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CHAPPAQUIDDICK: 4 STARS. “pulls back the curtain on the latter day Camelot.”

“Chappaquiddick,” a new film starring Jason Clarke and Kate Mara, recreates an infamous event to unveil the inner workings of one of America’s most powerful families.

Clarke, an Australian actor best known for his work in “Zero Dark Thirty,” plays Senator Ted Kennedy, the youngest son of a political dynasty. As the movie begins brothers John and Bobby have both been assassinated, gunned down while in office. It’s 1969 and Ted is eyeing a White House run in 1972.

The incident that gives the film its name took place on Friday, July 18, 1969. Kennedy threw a party on Chappaquiddick Island, a ferry ride away from Edgartown on the nearby larger island of Martha’s Vineyard, as a reunion of the “boiler-room girls,” six women who were the engine of Robert F. Kennedy’s 1968 presidential campaign. Also in attendance is Kennedy’s cousin (and fixer) Joseph Gargan (Ed Helms), former U.S. Attorney for Massachusetts Paul F. Markham (Jim Gaffigan) and political campaign specialist Mary Jo Kopechne (Mara).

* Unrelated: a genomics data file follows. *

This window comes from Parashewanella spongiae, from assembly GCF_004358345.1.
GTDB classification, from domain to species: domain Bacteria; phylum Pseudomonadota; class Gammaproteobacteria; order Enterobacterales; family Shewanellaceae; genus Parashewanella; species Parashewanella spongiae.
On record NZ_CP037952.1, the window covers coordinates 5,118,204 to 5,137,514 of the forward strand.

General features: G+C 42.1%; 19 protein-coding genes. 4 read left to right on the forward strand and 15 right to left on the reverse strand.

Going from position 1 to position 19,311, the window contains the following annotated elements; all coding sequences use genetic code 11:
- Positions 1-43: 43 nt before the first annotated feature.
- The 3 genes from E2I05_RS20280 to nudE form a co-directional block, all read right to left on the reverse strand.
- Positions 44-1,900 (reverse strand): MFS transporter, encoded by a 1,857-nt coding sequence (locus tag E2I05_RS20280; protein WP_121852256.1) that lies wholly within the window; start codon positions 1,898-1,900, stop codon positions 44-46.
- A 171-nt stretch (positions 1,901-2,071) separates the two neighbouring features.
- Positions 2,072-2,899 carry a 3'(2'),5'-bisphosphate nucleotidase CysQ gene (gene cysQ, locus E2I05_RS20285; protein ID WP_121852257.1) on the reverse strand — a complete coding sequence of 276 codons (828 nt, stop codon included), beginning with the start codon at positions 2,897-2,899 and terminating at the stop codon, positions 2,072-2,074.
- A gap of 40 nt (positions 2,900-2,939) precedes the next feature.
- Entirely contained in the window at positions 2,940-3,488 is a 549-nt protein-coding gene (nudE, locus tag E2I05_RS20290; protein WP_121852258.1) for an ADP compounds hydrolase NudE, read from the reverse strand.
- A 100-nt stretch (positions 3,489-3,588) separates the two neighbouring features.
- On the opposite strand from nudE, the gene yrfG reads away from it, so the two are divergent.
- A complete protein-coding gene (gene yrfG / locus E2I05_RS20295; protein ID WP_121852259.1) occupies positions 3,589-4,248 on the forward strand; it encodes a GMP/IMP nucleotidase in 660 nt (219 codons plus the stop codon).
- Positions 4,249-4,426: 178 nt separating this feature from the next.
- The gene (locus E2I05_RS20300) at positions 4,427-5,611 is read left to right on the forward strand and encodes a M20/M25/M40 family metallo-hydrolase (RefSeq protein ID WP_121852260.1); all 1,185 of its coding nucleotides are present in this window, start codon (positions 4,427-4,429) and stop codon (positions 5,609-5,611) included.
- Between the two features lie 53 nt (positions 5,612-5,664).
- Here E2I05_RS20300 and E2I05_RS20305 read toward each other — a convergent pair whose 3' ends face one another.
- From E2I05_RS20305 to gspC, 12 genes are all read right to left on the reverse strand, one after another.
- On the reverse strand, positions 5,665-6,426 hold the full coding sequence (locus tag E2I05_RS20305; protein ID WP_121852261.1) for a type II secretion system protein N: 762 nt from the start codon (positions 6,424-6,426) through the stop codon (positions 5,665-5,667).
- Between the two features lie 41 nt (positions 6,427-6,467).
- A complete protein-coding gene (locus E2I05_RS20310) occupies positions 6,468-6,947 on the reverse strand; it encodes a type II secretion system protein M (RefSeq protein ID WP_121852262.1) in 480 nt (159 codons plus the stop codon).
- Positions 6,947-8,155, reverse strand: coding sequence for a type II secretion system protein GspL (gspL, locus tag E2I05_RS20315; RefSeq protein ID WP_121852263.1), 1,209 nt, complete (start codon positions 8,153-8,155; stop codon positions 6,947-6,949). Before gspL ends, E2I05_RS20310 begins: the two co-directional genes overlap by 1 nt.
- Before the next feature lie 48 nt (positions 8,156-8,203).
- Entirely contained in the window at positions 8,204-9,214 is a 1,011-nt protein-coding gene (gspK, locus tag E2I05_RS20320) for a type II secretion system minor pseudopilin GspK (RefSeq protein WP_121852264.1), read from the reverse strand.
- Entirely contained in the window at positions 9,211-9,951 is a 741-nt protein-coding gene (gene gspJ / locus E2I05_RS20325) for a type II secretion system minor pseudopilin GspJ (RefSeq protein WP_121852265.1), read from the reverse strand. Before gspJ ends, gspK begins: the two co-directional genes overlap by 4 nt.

While the others drank, danced and dined Kennedy and Kopechne took a fateful drive that would end when Kennedy veered off a bridge and into a tidal channel. Kennedy escaped, leaving Kopechne to drown.

What follows is the battle between Ted’s conscience and his political well-being, a mish-mash of power, influence and morality. Kennedy ultimately fessed up, pleading guilty to a charge of leaving the scene of an accident causing bodily injury, but not before crafting a carefully worded statement and faking a concussion.

“Chappaquiddick’s” story of a weak man who panicked is a compelling one, especially when embellished with layers of political and personal intrigue. Clarke is physically imposing, a bear of a man, but plays Kennedy as a little boy. Blustery on the outside but always looking to his wheelchair-bound father (Bruce Dern) for approval. Kennedy Sr., a power broker who valued his son’s success more than the boys themselves, is only onscreen for a few minutes but his presence and influence looms large in the story.

The wheeling and dealing that surrounds the partial cover-up of Ted’s involvement in Kopechne’s passing are in part to try and protect Kennedy’s upcoming run for the White House and in part to the father of all Kennedys happy. It’s a fascinating dynamic and director John Curran finds a balance between the two high-stakes situations.

A strong supporting cast, including Ed Helms in a rare dramatic role, help pull back the curtain on the latter day Camelot, revealing the behind-the-scenes machinations that kept Ted Kennedy in the Senate and out of jail. “Chappaquiddick” is step-by-step, methodical, but the crime procedural elements of the story are second to the examination of the Kennedy power structure.

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